This paper describes the compilation, contents and use of the City of Helsinkiís geotechnical data in
city planning, engineering design and building supervision. These operations have continued in the same way for nearly 50 years. This has made those who engage in underground construction and in city planning familiar with the cityís foundation engineering and underground construction resources. Therefore there has been little damage in constructi on to date, even though Helsinkiís geotechnical conditions are demanding from the perspective of foundation engineering and tunnelling.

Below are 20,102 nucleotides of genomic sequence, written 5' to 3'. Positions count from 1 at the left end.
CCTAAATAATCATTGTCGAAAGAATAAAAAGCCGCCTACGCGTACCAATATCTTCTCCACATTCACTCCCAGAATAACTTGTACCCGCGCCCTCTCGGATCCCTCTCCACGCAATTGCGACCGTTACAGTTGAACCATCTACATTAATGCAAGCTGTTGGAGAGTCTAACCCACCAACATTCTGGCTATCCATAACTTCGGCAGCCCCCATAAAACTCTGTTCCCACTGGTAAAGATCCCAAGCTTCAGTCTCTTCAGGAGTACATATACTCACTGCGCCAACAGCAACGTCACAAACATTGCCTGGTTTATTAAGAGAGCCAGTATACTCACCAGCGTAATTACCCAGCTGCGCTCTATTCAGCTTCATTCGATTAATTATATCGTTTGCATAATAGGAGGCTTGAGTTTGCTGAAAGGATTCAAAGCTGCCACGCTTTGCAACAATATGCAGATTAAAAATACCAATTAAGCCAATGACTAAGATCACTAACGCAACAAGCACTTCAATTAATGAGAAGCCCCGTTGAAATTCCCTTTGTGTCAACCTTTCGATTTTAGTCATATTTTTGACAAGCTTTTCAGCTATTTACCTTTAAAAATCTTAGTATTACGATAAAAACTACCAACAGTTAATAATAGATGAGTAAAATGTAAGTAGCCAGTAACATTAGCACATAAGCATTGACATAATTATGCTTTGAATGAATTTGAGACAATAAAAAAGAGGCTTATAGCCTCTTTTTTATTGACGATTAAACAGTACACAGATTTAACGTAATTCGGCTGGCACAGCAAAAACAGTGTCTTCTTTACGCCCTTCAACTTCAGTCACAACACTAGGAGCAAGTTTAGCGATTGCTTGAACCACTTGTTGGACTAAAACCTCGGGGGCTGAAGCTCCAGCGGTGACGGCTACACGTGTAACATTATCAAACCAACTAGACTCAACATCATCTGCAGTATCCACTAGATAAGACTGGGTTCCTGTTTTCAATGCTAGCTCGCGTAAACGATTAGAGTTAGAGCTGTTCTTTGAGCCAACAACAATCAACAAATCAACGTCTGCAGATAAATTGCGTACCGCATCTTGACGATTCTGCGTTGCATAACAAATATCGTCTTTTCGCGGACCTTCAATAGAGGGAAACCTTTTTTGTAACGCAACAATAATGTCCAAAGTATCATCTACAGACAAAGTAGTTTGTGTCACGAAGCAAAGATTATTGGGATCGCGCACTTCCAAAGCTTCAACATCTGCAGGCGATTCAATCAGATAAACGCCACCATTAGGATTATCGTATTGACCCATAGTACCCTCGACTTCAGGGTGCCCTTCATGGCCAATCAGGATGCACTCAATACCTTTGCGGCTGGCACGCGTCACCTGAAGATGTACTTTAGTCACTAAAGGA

Helsinki (0.56 million people) is located in a variable region with respect to soil conditions, in which
bays, soft clay areas and steep rocky outcrops alternate. 35% of the cityís surface area of 185 km≤ consists of soft clay residue from the ice ages (shear strength s = 5-15 kPa and water content w = 50-150%) (Figure 1). The thickness of the soil cover is usually 5-30 metres. Precambrian bedrock contains weakness zones. Groundwater surface is at a depth of only 1-3 metres.